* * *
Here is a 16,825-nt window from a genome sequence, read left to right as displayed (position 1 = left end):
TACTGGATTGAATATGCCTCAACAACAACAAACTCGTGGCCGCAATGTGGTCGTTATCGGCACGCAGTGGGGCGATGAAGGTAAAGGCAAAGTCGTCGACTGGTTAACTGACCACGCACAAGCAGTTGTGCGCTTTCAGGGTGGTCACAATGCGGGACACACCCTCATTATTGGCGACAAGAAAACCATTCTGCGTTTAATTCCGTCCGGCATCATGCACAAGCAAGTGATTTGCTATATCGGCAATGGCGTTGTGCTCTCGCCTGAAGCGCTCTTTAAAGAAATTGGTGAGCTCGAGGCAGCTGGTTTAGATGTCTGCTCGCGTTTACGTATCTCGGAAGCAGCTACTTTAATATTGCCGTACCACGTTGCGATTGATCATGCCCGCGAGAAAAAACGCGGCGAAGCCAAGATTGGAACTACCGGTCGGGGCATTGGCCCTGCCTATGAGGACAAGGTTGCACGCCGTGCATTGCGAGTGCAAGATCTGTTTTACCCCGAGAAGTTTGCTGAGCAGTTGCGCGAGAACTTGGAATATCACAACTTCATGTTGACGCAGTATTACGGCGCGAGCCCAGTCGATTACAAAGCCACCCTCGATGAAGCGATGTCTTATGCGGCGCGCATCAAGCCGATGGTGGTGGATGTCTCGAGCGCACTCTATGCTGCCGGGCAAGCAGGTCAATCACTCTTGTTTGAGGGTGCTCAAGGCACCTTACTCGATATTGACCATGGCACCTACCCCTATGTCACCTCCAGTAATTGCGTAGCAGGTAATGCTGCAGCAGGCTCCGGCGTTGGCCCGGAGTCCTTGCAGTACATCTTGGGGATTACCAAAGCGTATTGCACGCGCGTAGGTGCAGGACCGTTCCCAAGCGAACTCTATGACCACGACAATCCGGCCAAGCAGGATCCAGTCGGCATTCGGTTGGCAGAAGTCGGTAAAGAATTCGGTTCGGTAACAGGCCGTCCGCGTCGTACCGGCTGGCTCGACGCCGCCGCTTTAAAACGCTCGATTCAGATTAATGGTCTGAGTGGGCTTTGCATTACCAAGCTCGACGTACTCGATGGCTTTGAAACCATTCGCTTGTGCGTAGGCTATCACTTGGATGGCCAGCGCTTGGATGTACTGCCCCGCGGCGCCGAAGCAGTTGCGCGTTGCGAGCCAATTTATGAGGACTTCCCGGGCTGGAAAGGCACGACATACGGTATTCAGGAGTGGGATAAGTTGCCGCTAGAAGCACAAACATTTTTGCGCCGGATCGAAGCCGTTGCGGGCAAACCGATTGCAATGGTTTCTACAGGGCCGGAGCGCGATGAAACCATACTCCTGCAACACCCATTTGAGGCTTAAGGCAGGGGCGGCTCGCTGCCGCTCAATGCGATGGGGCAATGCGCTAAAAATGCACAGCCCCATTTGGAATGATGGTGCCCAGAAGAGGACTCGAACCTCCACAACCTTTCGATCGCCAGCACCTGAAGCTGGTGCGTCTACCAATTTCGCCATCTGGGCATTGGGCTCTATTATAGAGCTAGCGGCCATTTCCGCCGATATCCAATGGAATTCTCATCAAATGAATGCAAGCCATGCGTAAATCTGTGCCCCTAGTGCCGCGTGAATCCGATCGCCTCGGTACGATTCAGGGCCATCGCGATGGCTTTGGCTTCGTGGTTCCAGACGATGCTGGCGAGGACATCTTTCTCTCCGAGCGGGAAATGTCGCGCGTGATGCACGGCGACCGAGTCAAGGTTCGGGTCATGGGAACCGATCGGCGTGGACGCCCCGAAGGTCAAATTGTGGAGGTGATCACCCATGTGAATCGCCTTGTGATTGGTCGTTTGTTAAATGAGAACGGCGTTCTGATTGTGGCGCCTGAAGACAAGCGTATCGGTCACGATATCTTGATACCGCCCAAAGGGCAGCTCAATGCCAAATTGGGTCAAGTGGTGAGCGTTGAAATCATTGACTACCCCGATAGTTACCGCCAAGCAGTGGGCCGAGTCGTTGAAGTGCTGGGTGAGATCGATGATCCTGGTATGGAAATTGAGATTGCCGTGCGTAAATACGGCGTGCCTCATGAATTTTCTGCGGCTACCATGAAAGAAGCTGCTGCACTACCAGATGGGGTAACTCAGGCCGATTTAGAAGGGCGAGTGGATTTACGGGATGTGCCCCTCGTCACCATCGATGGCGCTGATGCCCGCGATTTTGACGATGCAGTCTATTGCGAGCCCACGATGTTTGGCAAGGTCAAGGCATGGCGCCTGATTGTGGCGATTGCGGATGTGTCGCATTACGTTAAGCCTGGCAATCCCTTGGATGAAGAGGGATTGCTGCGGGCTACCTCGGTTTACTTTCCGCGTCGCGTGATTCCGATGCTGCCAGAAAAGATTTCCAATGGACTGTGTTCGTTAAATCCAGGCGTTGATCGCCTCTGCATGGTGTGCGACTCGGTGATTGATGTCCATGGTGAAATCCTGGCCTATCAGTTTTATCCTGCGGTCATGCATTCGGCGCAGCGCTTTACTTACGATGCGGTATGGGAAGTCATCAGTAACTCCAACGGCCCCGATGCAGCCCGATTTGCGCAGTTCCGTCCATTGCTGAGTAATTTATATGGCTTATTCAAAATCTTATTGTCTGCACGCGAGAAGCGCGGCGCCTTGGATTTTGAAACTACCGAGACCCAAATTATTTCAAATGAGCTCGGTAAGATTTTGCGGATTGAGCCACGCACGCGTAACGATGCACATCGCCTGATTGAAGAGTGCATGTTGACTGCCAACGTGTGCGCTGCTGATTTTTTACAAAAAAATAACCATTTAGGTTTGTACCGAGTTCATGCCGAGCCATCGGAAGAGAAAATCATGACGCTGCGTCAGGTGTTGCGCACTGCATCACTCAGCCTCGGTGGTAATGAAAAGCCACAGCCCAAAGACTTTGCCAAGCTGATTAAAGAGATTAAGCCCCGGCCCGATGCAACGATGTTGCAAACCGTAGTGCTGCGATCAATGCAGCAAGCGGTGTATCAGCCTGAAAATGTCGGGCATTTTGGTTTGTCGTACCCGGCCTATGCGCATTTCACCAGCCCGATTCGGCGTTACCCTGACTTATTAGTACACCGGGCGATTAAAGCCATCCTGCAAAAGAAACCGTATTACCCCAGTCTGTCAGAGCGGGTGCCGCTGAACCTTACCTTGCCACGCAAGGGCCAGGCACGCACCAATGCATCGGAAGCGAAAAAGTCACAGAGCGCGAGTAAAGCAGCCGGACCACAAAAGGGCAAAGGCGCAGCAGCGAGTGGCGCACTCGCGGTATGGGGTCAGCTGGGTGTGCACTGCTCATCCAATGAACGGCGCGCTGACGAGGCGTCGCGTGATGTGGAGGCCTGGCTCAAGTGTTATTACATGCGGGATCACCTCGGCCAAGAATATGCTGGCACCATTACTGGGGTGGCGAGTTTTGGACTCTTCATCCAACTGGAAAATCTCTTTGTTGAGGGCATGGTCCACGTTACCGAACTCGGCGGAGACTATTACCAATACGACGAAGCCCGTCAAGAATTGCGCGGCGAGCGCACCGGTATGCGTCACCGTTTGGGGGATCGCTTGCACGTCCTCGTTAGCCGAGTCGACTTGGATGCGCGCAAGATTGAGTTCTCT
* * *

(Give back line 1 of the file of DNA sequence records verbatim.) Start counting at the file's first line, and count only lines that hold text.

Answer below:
Here is a 16,825-nt window from a genome sequence, read left to right as displayed (position 1 = left end):